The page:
Then there is contingent with something else specific on their minds: They have come to learn, actively attending sessions and panels. I remember several years ago talking to a CEO of a large multinational company who had come without any entourage or pre-booked meetings and he quietly and unobtrusively went from session to session. He was looking to refresh his thinking and focused mostly on sessions that were outside his area of expertise.
Location, location, location
The other thing that has remained the same is that the annual meeting is held in Davos, Switzerland. Of course the WEF has expanded the places they hold other meetings throughout the year, including China, Indonesia and Mexico, but Davos is still the centre of the action.
People often wonder about the wisdom of holding it in such a remote and fairly isolated place. I have thought the same thing, having returned from the week covered in bruises from slips on the ice (though I have been helped up by some of the most interesting people I’ve ever met).
When in 2002, the annual meeting moved to New York City after 9/11 to show solidarity and support for New York and the world, the meeting had a very different feel. Though the bulk of the meeting was held at the Waldorf Astoria hotel, just like it is held in the Congress Centre now, one big contrast was that the side events, private dinners and corporate hospitality went on all over the city, giving it a much more distributed feel. An advantage to holding the meeting in a contained place like the small town of Davos and its sister town of Klosters, is that there aren't that many options, with everything pretty much within walking distance. If you are there, you really are in the thick of things.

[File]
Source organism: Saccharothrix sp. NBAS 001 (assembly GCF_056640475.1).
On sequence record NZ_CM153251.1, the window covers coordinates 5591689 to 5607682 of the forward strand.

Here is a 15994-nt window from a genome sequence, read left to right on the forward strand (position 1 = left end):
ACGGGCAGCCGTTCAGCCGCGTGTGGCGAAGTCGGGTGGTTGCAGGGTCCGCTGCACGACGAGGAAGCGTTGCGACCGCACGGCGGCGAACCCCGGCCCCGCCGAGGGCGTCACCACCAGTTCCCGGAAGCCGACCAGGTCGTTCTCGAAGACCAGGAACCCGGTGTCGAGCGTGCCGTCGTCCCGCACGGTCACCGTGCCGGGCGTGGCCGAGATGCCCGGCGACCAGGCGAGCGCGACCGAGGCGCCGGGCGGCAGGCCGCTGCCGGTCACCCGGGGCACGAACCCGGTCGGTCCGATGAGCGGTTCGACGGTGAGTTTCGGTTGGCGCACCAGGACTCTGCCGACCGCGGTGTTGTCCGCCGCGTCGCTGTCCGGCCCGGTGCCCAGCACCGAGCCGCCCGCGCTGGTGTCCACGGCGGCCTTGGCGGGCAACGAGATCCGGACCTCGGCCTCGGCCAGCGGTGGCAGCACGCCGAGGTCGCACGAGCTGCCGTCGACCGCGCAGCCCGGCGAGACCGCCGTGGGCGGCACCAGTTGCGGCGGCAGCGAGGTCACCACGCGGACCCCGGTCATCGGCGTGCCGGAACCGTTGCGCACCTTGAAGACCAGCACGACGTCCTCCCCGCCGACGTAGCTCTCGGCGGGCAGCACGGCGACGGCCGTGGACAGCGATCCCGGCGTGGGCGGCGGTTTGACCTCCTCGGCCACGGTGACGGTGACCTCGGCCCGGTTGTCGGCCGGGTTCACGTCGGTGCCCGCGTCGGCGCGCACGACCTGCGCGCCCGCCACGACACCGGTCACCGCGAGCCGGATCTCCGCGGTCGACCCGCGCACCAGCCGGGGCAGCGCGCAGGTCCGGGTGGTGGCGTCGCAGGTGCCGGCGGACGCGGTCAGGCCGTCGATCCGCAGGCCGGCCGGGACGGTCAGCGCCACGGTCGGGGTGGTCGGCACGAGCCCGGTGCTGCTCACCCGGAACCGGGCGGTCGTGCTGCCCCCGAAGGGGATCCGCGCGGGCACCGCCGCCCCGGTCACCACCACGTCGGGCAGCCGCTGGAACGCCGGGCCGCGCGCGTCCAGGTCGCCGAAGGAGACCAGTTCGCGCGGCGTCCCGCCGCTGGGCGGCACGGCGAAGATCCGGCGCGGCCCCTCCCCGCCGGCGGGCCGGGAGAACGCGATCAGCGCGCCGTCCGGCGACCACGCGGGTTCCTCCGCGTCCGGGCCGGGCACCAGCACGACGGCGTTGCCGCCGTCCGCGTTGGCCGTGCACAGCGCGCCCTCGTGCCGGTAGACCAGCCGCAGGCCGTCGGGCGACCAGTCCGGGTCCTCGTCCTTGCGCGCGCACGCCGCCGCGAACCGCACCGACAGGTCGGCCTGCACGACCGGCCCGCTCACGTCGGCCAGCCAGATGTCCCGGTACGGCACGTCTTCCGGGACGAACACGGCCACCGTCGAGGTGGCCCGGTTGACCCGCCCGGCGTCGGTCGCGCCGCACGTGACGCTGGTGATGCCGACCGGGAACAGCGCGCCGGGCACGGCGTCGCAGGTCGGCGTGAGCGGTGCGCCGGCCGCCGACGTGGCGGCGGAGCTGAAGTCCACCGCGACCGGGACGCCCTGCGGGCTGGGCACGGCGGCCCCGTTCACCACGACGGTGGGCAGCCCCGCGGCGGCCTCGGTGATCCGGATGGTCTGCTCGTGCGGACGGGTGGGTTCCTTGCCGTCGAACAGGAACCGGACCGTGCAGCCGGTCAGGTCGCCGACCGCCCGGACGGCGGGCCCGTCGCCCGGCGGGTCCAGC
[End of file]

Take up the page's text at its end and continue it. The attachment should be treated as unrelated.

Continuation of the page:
Of course, the city of Davos undergoes a drastic change during the WEF. Matthias Lufkens, managing director, digital, EMEA of Burson-Marsteller, who has attended the WEF since 2005, observes, “the entire city of Davos is transformed, with shops and cafes being privatised for corporate events. I walked down the Promenade yesterday and everyone was busy setting up shop and clearing out the bookshops, the shoe shops, etc.” He is right. As I walked through town all the shops were cleared out and rebranded as company hubs, meeting places and hangouts. The streets are now completely secure and police and security details are everywhere. To get to the centre of town around the Congress Centre all participants must pass through metal detectors and bag scanners.
In the new economy, the days of the big giveaways to match the HP handhelds, however, may be gone. I did get a set of crampons to put on shoes to keep from slipping when I registered for my badge, but somehow it didn’t hold the same excitement.
In the end, Davos is different for everyone. As much as the WEF has moved with the times, the enduring quality is its ability to draw newsmakers and big thinkers up to the top of a mountain for several days.
“What is the same is that it is overwhelming and exhausting,” Ramo noted. “It takes place at high altitude in every sense. Even people used to life in the thin air of power find themselves winded from time to time, it seems.”
Lucy Marcus is an award winning writer, board chair and non-executive director of several organisations. She is also the CEO of Marcus Venture Consulting.